Zapallar, Zapallar, Valparaíso Region, Chile – Schmidt Arquitectos Asociados
Built Area: 90.0 m2
Year Built: 2014
Photographs: Pia Melero
Pigeon Loft is a small house sitting on top of a wooded section of a forest. A unique feature of the house comes from its materiality. Majority of the house was made out of recycled materials, taken from the architect’s previous projects. Measuring just 90 sq m, construction took just 35 days.
The architects wanted a home that is simple and self-sufficient with a minimalist design. The home’s interiors reflect all these. It’s modest and fuss-free, eliminating the unnecessary and just sticking to the basic.
The unassuming Pigeon Loft highlights the beauty of its surroundings. It has, after all, first hand access to stunning mountain and sea views.
Notes from the Architect:
The “La Palomera” (pigeon loft) project arose from a number of coincidences starting a few years ago, when, after remodelling a floor of offices in Santiago we were left with 37 windows, they were 3.2mts high with widths varying between 40cm and 120cm. Among them 15 were frosted glass and 10 were protex type hinged doors (1), in addition there was a kitchenette and a complete bathroom. We also took a box of focal lights, albeit not knowing what for, just to rescue them from the rubbish tip.
It is located in an area known as “La Paloma” (The Pigeon/Dove) in Zapallar, where a link road between La Ligua and Valparaiso was built over 40 years ago and cut through the original property leaving this scrap of land, on which the project was constructed.
3 years after the completion of another project in the area we took theconcrete formwork including the wooden ceiling support posts, the roof of the building site office and other leftover materials to start the construction.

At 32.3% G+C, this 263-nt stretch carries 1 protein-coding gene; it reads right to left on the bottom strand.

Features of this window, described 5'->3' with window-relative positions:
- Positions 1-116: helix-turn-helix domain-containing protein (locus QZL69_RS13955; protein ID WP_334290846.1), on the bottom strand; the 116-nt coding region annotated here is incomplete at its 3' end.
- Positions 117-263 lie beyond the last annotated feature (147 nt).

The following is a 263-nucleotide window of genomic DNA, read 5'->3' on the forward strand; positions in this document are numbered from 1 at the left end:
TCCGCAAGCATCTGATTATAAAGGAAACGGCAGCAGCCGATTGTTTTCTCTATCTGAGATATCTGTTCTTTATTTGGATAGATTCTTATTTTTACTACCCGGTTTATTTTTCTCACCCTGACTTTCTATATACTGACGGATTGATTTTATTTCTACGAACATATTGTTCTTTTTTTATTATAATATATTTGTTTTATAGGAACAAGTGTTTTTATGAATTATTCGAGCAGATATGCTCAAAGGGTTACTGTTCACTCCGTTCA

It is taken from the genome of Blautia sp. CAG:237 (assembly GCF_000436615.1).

With all this we proposed to make a simple, minimalist, self-sufficient project with the added plus of enjoying a splendid sea view given by the land. A basic “Petit Cabanon”, an unpretentious, recycled shelter with a large main room that serves as the living room, study and dining room and at night the sofa converts into a bed transforming the space into a large bedroom.
To get the best possible view, the project was placed at the highest point of the land, but also the most confined by the site limits. With the variable widths of the windows we did not give in to temptation to build a parallelepiped construction, one of the glass walls is even arranged at an angle, moderating privacy levels of the large area and highlighting the position of the project on the steep slope, pushing the apex higher over the ground. The front corner of the rectangular base is divided by the front glass wall, extending over the steep slope up to a tree and thus providing an outside terrace area for the cabin.
Similar to the “Farnsworth” house the programmatic outline of a single book cabinet separates the bathroom, closet and kitchenette from the main room, avoiding doors, and leaving the main space devoid of anything to distract the view and integration with the landscape. Almost without a boundary between the inside and outside, the precarious glass structure, with unions hidden by the recycled wooden ceiling support posts, gives the sensation of an exterior folly.
32 windows were placed around the perimeter, the frosted glass placed at the back to give privacy to the bathroom, closet and kitchenette, and 6 of the protex doors connect the main space to the terrace, two were left as windows and the last, the only frosted, was used as the front door. It was built in 35 days by 5 master carpenters.
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The Sausalito Outlook is another home that provides the most stunning views.